5 Things to Remember when Translating Your Training Material
In this blog, I will offer you five simple tips which will ensure that you don’t go off the rails when translating your e-learning training material.
Organizations world over invest heaps of resources and time to make their training material multi-lingual, because employees today expect to be trained in their own native languages, as it makes understanding of the training material easier. Bringing your e-learning to a global audience bears multiple benefits, provided you are able to circumvent the slippery pitfalls companies usually succumb to.
Are you an organization that’s looking to translate their training material? In this blog, I will offer you five simple tips which will ensure that you don’t go off the rails en route to e-learning translation. Let’s begin.
1. Ensure the quality of the source content that needs to be translated
Training managers and other stakeholders often focus on scope, language, technology, goals and other topics during the translation kick-off. One critical thing that gets left out of the discussion however, is quality of the source content. Your source text acts as a base for your translated material in other languages. Ask yourself how well the source content is written. Because as the number of your target languages increases, the impact of the source content increases too.
Once you have analyzed the source content, the next step is to create a translation template. Creating a translation template is the most important step in the translation process – it includes directions for the onscreen content, GUI names and other relevant elements. The translation quality of your training materials will depend on the precision and clarity with which a translation template is prepared.
Here’s an informative blog on some tips to remember when preparing your source text for translations.
2. Check the availability of already translated courses
Check whether the existing translated courses, if any, have information you can reuse for your current translation. For example, courses that have been translated earlier can provide you information about the abbreviations of jargon. If existing courses are for the same translator, you might have instructions, common GUI elements, assessment screens of the same curriculum, that can be reused. This saves a lot of time and resources when you start your translation process.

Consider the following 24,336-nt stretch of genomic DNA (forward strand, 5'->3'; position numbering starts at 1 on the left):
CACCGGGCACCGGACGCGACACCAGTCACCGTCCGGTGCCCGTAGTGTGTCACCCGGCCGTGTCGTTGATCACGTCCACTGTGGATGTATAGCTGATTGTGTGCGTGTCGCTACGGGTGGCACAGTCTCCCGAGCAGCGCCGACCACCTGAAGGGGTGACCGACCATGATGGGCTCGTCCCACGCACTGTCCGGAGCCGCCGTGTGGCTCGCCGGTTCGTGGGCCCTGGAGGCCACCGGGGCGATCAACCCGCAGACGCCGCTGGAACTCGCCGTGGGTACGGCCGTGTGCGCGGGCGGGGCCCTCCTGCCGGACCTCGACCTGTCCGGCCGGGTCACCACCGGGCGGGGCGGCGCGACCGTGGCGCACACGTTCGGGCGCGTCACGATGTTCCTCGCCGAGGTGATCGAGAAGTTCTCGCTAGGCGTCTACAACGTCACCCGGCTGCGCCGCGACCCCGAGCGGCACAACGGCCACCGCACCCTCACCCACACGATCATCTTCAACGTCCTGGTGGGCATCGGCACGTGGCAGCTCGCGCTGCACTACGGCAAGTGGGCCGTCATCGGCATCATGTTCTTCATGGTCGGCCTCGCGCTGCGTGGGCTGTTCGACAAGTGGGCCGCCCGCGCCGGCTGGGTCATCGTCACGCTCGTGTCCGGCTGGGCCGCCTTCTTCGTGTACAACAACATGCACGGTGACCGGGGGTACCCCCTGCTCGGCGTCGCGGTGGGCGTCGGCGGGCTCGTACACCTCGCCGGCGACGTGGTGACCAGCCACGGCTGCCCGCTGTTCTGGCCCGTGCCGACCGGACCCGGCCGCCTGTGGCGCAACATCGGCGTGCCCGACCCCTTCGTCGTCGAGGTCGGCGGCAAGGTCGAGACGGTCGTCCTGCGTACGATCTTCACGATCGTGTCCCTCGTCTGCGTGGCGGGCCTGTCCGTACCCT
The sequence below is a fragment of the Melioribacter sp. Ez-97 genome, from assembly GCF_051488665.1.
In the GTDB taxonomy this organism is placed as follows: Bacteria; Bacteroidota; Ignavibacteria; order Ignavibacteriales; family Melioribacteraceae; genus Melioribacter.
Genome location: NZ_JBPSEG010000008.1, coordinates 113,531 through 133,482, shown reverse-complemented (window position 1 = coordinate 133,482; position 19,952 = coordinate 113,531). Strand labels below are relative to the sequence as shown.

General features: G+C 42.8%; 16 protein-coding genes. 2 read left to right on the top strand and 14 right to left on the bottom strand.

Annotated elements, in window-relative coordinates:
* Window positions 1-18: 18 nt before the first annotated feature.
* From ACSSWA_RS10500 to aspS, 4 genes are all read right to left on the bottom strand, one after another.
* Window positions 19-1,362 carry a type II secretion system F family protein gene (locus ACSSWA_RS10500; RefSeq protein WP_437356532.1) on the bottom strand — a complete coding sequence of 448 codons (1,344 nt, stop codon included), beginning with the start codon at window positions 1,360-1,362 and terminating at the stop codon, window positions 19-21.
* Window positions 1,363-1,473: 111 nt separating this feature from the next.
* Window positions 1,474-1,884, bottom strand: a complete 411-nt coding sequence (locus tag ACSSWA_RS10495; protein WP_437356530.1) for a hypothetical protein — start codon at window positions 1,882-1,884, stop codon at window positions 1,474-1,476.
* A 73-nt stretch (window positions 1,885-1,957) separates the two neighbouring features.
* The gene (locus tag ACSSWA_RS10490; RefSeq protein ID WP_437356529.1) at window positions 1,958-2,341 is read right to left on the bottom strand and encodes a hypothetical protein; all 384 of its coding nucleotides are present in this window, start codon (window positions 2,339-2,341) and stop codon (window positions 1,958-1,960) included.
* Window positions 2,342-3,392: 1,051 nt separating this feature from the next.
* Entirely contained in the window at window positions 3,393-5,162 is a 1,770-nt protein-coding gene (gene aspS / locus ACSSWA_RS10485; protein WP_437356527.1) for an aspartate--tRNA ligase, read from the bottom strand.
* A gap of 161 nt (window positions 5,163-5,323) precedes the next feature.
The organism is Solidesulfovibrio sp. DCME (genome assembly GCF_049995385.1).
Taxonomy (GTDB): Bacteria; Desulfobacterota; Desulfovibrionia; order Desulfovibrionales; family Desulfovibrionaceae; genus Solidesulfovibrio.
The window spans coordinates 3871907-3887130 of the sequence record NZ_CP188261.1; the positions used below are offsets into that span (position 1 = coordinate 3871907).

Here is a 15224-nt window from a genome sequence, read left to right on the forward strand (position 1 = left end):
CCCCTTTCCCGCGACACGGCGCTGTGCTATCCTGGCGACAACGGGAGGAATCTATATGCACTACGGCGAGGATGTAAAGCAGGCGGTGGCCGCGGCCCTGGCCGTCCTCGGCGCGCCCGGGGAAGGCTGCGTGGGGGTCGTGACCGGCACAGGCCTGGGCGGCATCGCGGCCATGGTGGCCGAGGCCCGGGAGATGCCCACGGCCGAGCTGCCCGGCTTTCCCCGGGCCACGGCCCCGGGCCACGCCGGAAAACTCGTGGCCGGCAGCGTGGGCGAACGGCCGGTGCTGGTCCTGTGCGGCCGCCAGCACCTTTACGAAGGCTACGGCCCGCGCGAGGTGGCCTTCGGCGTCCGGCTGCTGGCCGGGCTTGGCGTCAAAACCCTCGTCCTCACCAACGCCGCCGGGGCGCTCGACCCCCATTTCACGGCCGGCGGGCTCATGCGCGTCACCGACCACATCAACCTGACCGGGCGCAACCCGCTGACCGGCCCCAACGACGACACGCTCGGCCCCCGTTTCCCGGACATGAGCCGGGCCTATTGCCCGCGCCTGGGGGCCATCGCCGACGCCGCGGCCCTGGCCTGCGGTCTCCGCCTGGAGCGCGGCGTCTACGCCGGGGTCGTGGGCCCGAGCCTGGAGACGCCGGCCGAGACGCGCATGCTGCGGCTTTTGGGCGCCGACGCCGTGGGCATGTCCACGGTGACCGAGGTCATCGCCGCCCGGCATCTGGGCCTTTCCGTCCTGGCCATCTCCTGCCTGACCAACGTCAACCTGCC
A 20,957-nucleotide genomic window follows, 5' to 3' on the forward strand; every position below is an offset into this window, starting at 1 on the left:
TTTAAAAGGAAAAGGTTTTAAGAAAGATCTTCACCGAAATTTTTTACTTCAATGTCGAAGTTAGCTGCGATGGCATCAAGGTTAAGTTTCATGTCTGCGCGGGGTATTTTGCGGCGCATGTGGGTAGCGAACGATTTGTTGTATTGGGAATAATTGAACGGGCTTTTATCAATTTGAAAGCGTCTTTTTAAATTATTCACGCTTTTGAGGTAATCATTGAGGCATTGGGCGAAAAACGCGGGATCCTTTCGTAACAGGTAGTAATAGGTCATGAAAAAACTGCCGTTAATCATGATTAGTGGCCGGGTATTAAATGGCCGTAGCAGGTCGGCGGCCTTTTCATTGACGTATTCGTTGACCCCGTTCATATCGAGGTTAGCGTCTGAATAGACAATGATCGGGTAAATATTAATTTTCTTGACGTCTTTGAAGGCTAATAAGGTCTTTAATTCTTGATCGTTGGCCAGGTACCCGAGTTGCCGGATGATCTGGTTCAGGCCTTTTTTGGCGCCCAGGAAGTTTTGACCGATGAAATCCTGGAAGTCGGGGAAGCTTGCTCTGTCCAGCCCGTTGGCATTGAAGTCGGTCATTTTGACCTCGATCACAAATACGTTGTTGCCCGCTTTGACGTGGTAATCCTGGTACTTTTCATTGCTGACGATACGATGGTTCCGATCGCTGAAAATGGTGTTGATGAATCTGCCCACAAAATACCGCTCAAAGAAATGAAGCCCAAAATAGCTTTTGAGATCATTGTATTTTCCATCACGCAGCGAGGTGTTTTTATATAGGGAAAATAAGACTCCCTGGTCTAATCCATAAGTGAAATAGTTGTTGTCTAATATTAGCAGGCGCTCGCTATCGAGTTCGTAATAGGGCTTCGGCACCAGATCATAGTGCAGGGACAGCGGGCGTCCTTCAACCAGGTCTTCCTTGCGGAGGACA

3. Have a well-defined translation process
Avoid cost and time overruns of your e-learning course by creating a well-defined translation process. Here, you use the instructions in the storyboard to create the actual translation of the course. It is wise or even recommended to take the help of native professionals for translation, but you must monitor the quality at every stage of the translation process.
The translation received from the third-part translator will need to be reviewed, by either an in-house subject matter expert (SME), or a professional linguist. Once the sample is approved by the SME, the translation work of the entire course can be started.
4. Provide translators with the right reference material
As discussed earlier, your source content is the base for your translated material. You must provide translators with the right source/reference material to expect an optimum translation. This reference material must contain explanation of terms, abbreviations, and other relevant inputs required to render the course effectively into the intended language(s). Also, let your translators know if you wish to localize any content or image before you start the final course development, as doing it later would have cost repercussions.
5. Give them enough time to produce quality output
You have to understand that translation is not easy; a lot goes into an e-learning training material translation. The text, audio, visuals and other multimedia elements, each of these needs to be carefully handled. Not only that, there are more to a translation process than what meets the eye, such as:
- The length of the text can expand or contract based on the language
- Audio synching has to be done for narrations in translated voiceovers
- If the orientation of the script is different, such as left to right or top to bottom, it may have to go through a native/professional linguist
These are just some of the things involved in translating the training material. At the end of the day, what you need to do in order to succeed is have good communication with the translators and some good project management.
Training material translations are a slippery slope. Like all processes, if done rightly, it can have a powerful outcome. When your employees get trained in their own native language, it improves their comprehension and they respond well to their training. Follow these five guidelines and you can rest assured your globally-dispersed workforce will respond and perform well.